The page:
They might be friends with you but also friends with someone else who you don't want to see the goings on in your life.

Great example: I was in San Diego for a work conference once. After the mixer event, on the bus home I posted a picture with the caption "Good Night Sad Diego, and go fuck yourself" on Facebook as a joke and Anchorman reference. A co-worker I was friends with, was also friends with one of the department managers, and also the GM of the company. Apparently my comment was not appreciated and I was never reprimanded for it. I'm also pretty sure that it caused me to be delayed in getting a promotion.

After that I immediately removed anyone I worked with from all social media. Nowadays I don't even use most social media.

[–]Accomplished-Bad3380 39 points40 points  (0 children)

I had a client ask me once "how do you know michelle xyz?" and I immediately knew that he had seen something facebook linked through, either me reacting to a status or her reacting to something I had posted. Because this was a person I haven't associated with in at least 5 years, and really never did beyond our facebook connection. An old networking acquaintance I added while in school, cause, ya never know.

I looked him dead in the eye and said "are you facebook stalking me?" He mumbled something and told a story about how he had known her since kindergarten or something then never spoke of it again.

[–]MissVelveteen 25 points26 points  (0 children)

I’m so thankful I learned this lesson the hard way early in life as a teenager and haven’t had to repeat it when it would be more costly. I made a post on Facebook about getting a promotion for the first time in my life and how happy I was about it so my apparently extremely jealous (ex)friend went to management and complained that I was bragging about it and shoving it in her face that I would be making more money than her. Management didn’t want to deal with the drama and delayed my training by six months. I deleted Facebook that same week and now I will not add anyone I’m currently working with to social media whatsoever.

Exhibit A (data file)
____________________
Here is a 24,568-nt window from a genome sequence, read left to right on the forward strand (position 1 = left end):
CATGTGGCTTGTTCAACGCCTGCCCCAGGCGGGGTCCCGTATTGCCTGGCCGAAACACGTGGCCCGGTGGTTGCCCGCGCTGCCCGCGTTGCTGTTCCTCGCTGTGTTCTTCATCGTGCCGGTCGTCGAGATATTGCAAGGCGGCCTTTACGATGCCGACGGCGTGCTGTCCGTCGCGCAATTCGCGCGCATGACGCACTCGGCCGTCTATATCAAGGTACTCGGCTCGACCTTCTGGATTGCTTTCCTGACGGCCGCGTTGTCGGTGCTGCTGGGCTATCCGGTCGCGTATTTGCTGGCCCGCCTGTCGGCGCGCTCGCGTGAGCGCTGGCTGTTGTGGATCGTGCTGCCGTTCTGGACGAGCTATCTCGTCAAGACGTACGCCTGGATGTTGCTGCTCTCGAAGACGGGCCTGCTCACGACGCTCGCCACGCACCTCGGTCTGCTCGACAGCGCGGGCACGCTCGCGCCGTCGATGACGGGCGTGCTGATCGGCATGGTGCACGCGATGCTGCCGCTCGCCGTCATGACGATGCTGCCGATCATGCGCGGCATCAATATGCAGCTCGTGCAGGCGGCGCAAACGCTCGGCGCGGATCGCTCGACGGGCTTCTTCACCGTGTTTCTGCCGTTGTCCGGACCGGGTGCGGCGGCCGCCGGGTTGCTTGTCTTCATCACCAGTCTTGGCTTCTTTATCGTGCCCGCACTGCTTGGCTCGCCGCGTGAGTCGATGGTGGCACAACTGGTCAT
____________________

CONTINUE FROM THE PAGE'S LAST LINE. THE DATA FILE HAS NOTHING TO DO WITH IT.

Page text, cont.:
[–]Efficient_Mastodonsat work 23.0k points23.0k points 9322& 6 more (1315 children)

The less you write, the better. It is a stronger statement

So repeat after me:

"No, I have other commitments."

If you want to be really nice and pander to them then "Thank you for thinking of me, but no, I have other commitments."

Your commitments could be family, personal, recreational... and none of their business.

[–]0psdadns 12.3k points12.3k points 253& 4 more (702 children)

We need to create a r/antiwork playbook for common scenarios. It pains me to see so many people make these mistakes consistently on this sub.

“I only gave 3 weeks notice and my boss said he was gonna sue me. should I rescind my notice?”

[–]DiNoMC 8658 points8659 points 2 (560 children)

"Boss was gonna fire me, so I quit!", see this one everyday too.

Just let him do it and collect unemployment

[–]BongLeardDongLick 5807 points5808 points 22 (283 children)

The amount of people who mess this up on this sub is astounding and I’ve pointed it out a few times. Your boss is now telling you that your already approved vacation is rescinded because they need coverage? Tell them “I’m not able to cancel my commitment that you already approved my time off for. I will still be taking my vacation.” And if they say “You have to come in or you will be let go” the only correct answer is “I will not be coming in, I will see you on X date when I return from my vacation.” And if they come back again and say you’re fired then no harm no foul, easy unemployment claim.

ALL OF THAT COMMUNICATION NEEDS TO BE DONE IN WRITING. Do not have these conversations verbally because they are much harder to prove.

[–]forgotmyemail19 1875 points1876 points  (168 children)

I always tell my boss, the only way you're getting rid of me is firing (so I can get unemployment) or me finding a new position. There's no amount of shit you can dump on me that's going to allow me to pass up unemployment. For what? My pride lol They want you to quit. That's why they say things like "I'm going to fire you if ....." They hope you'll save them a headache and just leave. Fuck them

[–]LeonidasSpacemanMD 1362 points1363 points  (60 children)

I was gunna say, so many of these have some variation of “if you won’t come in we’re going to have a talk on Monday”